University of La Verne

Do College Students Need More Life Skills?

It all started on the golf course. Early last year, I attended the Northern Trust Open at the Riviera Country Club in Los Angeles. As I was wandering around the clubhouse, I ran into Mark Brian Smith, the filmmaker who produced and directed “Fear No Fruit,” the documentary about my mom and our family business. He had with him a longtime personal friend Simon, a banker. As per usual, we shook hands and exchanged business cards. So I guess I was a little surprised when six months later I received an email from Simon, who had changed banks, inviting me to be the keynote speaker at a CEO summit. As it turns out, his new bank, Union Bank, is a sponsor of the CEO Summit at the Continue Reading

Stress can be good for you.

A few weeks ago, I wrote a blog post about how resilient my 90-year-old mom is. After thinking about the way my mom handles stressful situations, I decided I wanted to be more like her and not let things stress me out. Soon after, I happened to listen to a TED talk by Dr. Kelly McGonigal entitled “How to make stress your friend.” The title definitely got my attention. Just in case you’re not familiar, TED is a nonprofit devoted to Ideas Worth Spreading, focusing on Technology, Entertainment, and Design. … Continue reading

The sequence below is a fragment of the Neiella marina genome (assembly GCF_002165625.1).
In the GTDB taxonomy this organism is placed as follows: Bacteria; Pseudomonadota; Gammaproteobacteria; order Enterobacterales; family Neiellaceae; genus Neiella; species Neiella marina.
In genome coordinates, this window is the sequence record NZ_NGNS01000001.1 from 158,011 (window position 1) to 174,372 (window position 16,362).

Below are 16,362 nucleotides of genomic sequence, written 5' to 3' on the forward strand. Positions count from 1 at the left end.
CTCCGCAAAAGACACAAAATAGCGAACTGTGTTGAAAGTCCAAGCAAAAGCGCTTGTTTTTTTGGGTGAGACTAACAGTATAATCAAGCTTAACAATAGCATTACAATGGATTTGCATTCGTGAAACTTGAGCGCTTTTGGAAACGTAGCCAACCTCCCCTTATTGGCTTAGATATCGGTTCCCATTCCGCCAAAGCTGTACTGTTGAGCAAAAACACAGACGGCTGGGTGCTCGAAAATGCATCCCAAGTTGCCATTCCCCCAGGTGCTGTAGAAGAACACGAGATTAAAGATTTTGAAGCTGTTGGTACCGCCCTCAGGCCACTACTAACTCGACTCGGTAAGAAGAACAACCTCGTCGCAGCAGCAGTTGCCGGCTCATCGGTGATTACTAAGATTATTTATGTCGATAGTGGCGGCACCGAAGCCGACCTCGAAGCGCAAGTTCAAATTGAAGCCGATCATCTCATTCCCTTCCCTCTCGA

L.A. Kitchen

“Neither food nor people should ever go to waste.” That is the quote on a “nice to meet you” postcard I received from Robert Egger. I met Robert last week at a symposium held at the Milken Institute in Santa Monica. He was on a panel, entitled “Hungry and Obese: Food and America’s Well-Being,” with six other food pioneers, including my friend Nona Evans of the Whole Kids Foundation. Each panelist could have spoken for an hour about their passion for ending obesity and feeding the hungry, but it was … Continue reading

What’s not to love about Pomegranates?

It’s Pomegranate season! Last week, I wrote about the new fruits to enjoy in the Jewish New Year, but I wanted to save the best, and most special, fruit for its own feature. I have a long, personal history with Pomegranates. When my parents moved into our home in 1958, they planted many fruit trees in our huge backyard, alternating between Pomegranates and Feijoas. As young girls, Jackie and I found interesting ways to use Pomegranates. Our Pomegranates would ripen in mid-October, so we would bag them for door-to-door selling … Continue reading